Helipad/emergency room. Healthcare facilities project noise into surrounding communities and by the same token suffer themselves from intruding noise from traffic and helicopters passing nearby (figure 3). The proposed “Interim Guideline on Acoustics” addresses these situations in ways that owners, planners and architects will find useful—for example, describing measured noise and vibration levels appropriate for each setting and practical methods of mitigation.

Cooling towers. These are another source of noise emanating from healthcare facilities into the community that design planners need to address before the problem becomes a serious issue.


There are several interesting questions for current research—for example, does auditory disruption increase length of hospital stay? Will acoustical design countermeasures improve patient outcomes? At Harvard Medical School, two of our authors (Solet and Buxton) have been reviewing, through the lenses of behavioral medicine and sleep research, evidence regarding decrements in health and health outcomes that can be improved by design and use of materials and systems to manage acoustics in healthcare facilities. In short, use of evidence-based design to improve patient outcomes from an auditory standpoint is here. The new supplemental guideline on acoustics, in keeping with this, is intended to provide the medical community with a much-improved context for guiding this process. HD

Part two of this article will summarize relevant research and propose goals for research on the effects of noise on patients and staff in the context of the new Interim Guideline on Acoustics.

David Sykes, ASA, INCE, is cochairman, ANSI S12/WG44 and the ASA/INCE/NCAC Joint Subcommittee on Healthcare Acoustics & Speech Privacy. Kurt Rockstroh, AIA, ACHA, is President and CEO of Steffian Bradley Architects, Board Member of the Facility Guidelines Institute, and Vice-Chairman of the 2010 Health Guidelines Revision Committee; Jo Solet, PhD, is Clinical Instructor, Harvard Medical School, member of Cambridge Hospital and Cambridge Health Alliance, Behavioral Medicine Program, and Commissioner of the Cambridge Historical Commission; Orfeu Buxton, PhD, is Instructor, Division of Sleep Medicine, Harvard Medical School, and Associate Neuroscientist, Brigham and Women's Hospital, Boston.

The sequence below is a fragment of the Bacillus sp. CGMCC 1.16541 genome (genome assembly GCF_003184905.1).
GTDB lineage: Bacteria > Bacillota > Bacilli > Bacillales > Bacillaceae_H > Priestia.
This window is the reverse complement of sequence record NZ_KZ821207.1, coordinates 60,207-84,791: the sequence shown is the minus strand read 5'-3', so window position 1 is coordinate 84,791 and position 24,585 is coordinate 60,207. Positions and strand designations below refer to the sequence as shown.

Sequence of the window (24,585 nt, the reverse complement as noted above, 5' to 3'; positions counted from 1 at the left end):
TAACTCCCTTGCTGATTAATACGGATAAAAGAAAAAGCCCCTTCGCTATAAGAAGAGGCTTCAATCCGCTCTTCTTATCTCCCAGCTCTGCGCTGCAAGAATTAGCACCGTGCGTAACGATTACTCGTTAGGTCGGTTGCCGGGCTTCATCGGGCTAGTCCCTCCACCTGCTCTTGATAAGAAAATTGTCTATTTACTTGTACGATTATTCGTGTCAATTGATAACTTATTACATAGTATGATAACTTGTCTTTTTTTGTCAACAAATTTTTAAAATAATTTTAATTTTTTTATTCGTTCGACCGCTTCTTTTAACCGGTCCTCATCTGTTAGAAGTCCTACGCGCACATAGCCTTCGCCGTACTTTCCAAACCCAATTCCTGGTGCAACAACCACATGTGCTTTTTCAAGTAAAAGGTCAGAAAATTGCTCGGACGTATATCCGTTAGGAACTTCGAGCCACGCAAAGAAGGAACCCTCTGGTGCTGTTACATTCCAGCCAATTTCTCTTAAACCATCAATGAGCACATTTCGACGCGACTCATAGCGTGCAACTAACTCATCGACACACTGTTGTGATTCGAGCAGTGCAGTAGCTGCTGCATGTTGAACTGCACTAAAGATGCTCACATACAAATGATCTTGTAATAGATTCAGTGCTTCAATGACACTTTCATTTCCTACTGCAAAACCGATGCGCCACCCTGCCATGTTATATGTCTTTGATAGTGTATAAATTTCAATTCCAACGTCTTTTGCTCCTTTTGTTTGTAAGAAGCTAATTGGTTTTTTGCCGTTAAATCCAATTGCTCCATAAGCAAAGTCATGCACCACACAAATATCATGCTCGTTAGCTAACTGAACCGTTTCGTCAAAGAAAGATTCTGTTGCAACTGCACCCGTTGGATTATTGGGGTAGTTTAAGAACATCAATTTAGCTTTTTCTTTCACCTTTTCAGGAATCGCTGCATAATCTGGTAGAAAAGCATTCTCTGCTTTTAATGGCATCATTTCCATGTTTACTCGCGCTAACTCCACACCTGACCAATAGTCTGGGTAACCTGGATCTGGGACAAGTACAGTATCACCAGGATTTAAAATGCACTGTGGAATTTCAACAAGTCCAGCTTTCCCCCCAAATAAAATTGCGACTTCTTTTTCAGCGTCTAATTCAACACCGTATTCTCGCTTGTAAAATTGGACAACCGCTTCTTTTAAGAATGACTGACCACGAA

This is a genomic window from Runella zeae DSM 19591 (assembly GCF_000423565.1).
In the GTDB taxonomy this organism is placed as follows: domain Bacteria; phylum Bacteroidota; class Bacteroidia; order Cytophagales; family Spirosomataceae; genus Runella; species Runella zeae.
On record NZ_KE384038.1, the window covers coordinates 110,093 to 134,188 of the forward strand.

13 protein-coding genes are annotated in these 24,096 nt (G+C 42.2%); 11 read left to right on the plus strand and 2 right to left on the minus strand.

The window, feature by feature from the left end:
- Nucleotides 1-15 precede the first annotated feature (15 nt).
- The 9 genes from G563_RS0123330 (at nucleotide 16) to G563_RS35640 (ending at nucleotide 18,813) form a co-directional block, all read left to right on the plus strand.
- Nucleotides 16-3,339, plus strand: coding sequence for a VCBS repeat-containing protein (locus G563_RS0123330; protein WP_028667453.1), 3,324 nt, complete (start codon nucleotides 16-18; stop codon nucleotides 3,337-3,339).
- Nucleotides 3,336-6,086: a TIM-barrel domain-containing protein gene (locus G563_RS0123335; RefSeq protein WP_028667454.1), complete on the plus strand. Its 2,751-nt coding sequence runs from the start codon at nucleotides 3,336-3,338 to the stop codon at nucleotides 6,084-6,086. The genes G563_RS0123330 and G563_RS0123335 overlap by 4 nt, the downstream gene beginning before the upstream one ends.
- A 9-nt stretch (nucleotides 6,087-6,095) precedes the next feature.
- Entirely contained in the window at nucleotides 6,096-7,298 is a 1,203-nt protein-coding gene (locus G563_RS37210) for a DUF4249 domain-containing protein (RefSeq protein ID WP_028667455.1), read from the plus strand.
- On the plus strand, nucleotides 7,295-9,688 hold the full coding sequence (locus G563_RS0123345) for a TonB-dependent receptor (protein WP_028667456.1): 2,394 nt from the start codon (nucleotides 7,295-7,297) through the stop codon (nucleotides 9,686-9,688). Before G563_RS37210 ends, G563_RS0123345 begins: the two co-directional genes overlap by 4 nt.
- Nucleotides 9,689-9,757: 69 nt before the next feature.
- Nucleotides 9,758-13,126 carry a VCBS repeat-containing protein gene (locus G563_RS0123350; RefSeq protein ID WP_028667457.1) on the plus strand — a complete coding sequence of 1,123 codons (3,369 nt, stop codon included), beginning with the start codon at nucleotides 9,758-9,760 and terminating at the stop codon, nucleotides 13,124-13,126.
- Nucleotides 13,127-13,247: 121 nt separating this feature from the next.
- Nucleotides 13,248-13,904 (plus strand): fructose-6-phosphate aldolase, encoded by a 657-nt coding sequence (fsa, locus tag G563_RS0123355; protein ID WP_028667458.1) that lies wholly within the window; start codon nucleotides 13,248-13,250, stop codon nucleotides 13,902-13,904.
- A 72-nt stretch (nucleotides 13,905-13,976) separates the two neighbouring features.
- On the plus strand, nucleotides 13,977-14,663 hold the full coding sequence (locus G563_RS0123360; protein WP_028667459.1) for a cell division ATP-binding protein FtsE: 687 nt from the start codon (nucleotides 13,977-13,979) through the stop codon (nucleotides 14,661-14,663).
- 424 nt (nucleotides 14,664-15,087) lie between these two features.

Guidelines Background

Drafting of the new AIA interim guideline on acoustics was led by the distinguished acoustical scientist William Cavanaugh, FASA, and carried out by members of a 315-member interdisciplinary group that performs duties under two identities: First, as ANSI S12/WG44, the group works on new standards related to noise and privacy in healthcare. Second, the same group is also known as the Joint ASA/INCE/NCAC* Subcommittee on Speech Privacy and Healthcare Acoustics. Under this name, they are developing uniform professional guidelines for use by engineering professionals. The group is open to all and encourages visits to its Web site:

ASA—Acoustical Society of America, a professional society affiliated with the American Institute of Physics; INCE—Institute of Noise Control Engineering, a professional society; NCAC—National Council of Acoustical Consultants, a professional society. The collective membership of these three professional societies is 8,500 professionals worldwide.